Charleston Opens First New U.S. Container Terminal in 12 Years
The first containership arrived this afternoon to officially mark the opening of South Carolina Ports' new container terminal located in the port of Charleston. It is the first entirely new container terminal to open in the U.S. since 2009. Operations began March 30 with the arrival of the first container and this afternoon Hapag Lloyd’s Yorktown Express became the first vessel to dock at the new terminal.
“SC Ports is extremely proud to open the first container terminal in the U.S. since 2009 in South Carolina. This took years of effort by our team and project partners,” said SC Ports CEO Jim Newsome. “We have invested in the infrastructure to handle growing cargo volumes and bigger ships, ensuring SC Ports remains a top 10 U.S. container port. The Leatherman Terminal adds a berth and more capacity to the Port of Charleston when it is most needed on the East Coast.”
Known as the Hugh K. Leatherman Terminal, the project is 20 years in the making. It sits along the Cooper River in North Charleston, S.C., near Charleston Harbor. SC Ports filed permits in 2003 to develop a container terminal on the south end of the former Navy Base in North Charleston, with site work beginning in 2007 and continued through 2018. The work included demolishing old buildings and preparing the former Navy Base site to handle port operations. Construction began in 2018 including a road system, electricity, utilities, and buildings.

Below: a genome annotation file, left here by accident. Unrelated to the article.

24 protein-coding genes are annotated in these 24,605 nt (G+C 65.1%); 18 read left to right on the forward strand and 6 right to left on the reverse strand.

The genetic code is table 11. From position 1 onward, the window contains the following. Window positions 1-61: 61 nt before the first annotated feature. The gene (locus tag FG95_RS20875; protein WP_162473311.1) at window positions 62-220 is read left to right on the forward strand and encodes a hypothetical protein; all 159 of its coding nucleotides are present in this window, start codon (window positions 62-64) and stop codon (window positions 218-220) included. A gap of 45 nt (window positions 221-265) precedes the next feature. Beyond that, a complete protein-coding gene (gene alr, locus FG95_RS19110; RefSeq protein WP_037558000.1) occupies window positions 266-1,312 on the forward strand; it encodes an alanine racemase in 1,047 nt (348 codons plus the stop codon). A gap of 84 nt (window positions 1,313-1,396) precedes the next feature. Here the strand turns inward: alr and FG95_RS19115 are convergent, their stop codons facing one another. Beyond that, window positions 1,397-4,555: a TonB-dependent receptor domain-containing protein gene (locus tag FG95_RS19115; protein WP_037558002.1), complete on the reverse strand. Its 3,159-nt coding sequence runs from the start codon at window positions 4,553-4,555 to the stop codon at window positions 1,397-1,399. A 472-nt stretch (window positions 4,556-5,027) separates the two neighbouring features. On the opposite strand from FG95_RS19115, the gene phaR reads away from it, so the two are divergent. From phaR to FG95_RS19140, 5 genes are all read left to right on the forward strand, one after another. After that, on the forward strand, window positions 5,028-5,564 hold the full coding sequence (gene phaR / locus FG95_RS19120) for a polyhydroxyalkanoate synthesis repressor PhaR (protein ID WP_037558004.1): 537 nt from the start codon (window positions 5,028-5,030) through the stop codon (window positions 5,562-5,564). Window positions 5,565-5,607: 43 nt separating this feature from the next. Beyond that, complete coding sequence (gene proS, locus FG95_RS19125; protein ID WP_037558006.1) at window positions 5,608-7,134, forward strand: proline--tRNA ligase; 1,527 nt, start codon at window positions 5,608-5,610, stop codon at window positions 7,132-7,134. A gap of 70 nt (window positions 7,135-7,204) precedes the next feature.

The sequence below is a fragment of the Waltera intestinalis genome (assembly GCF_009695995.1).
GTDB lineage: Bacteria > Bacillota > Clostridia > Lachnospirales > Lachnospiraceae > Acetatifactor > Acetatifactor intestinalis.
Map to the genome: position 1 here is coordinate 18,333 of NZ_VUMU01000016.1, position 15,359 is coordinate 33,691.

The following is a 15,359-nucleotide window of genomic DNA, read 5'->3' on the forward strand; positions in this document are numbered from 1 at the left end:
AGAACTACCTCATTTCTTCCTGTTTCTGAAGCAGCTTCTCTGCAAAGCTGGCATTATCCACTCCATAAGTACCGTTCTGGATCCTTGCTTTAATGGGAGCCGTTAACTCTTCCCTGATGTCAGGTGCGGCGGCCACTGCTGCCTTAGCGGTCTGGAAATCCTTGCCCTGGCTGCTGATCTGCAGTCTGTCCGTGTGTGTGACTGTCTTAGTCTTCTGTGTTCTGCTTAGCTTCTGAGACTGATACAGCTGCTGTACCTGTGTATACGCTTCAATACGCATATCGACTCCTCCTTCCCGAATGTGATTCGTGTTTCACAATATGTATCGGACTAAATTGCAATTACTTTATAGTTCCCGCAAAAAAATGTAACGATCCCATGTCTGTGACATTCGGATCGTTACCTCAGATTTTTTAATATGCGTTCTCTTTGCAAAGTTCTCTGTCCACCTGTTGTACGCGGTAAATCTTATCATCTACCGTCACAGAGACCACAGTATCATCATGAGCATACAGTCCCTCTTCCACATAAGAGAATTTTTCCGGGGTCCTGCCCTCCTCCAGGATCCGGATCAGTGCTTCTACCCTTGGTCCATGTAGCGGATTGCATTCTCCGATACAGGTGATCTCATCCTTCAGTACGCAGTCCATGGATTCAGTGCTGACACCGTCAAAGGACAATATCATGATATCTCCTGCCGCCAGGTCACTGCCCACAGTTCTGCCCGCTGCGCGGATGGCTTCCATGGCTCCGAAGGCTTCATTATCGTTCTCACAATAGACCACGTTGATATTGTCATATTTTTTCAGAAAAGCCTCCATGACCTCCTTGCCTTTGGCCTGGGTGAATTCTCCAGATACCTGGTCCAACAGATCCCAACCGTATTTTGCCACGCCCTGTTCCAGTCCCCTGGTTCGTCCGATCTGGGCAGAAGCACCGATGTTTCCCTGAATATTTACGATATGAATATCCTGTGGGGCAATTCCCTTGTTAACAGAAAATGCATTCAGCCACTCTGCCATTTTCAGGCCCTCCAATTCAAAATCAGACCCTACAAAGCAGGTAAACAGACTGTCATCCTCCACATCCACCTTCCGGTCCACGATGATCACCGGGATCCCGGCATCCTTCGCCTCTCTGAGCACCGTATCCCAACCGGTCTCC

The terminal features a 1,400-foot berth that can handle a 20,000-TEU vessel, meaning it can handle the biggest vessel coming to the U.S. East Coast and will add significant capacity to the region’s container handling capabilities. Ships will be serviced by five of the tallest cranes on the East Coast. Each crane has 169 feet of lift height and 228 feet of outreach over the berth. In total, 30 cranes are operating at the terminal and in the adjacent container yard.
A six-acre refrigerated cargo area in the terminal complex has six-story tall refrigerated container racks. The new facility will enable SC Ports to handle more fresh, refrigerated, and frozen goods.
Yorktown Expressed coming alongside in Charleston this afternoon (English Purcell photo/SC ports)
Phase One adds 700,000 TEUs of throughput capacity to the Port of Charleston. At full buildout, the $2 billion Leatherman Terminal will have three berths and 286 acres, adding 2.4 million TEUs of annual throughput capacity, doubling current capacity.
“It is an incredibly exciting day to welcome the first ship and hear the bustle of terminal operations at the Leatherman Terminal,” SC Ports COO Barbara Melvin said. “Building and operating a port is like orchestrating an intricate ballet. This momentous and historic achievement is the result of tremendous collaboration among our entire team — particularly our excellent engineers — and numerous project partners, and through the support of our elected leaders.”
The Leatherman Terminal is part of SC Ports’ $2 billion infrastructure investment plan, which also involves enhancing the older container terminal and the deepening of the harbor to 52 feet which will make it the deepest harbor on the East Coast. With these investments, SC Ports can handle four 14,000-TEU vessels simultaneously. Future development projects including near-dock rail capabilities with the future Navy Base Intermodal Facility, located about a mile from the Leatherman Terminal, and an inner-harbor barge system.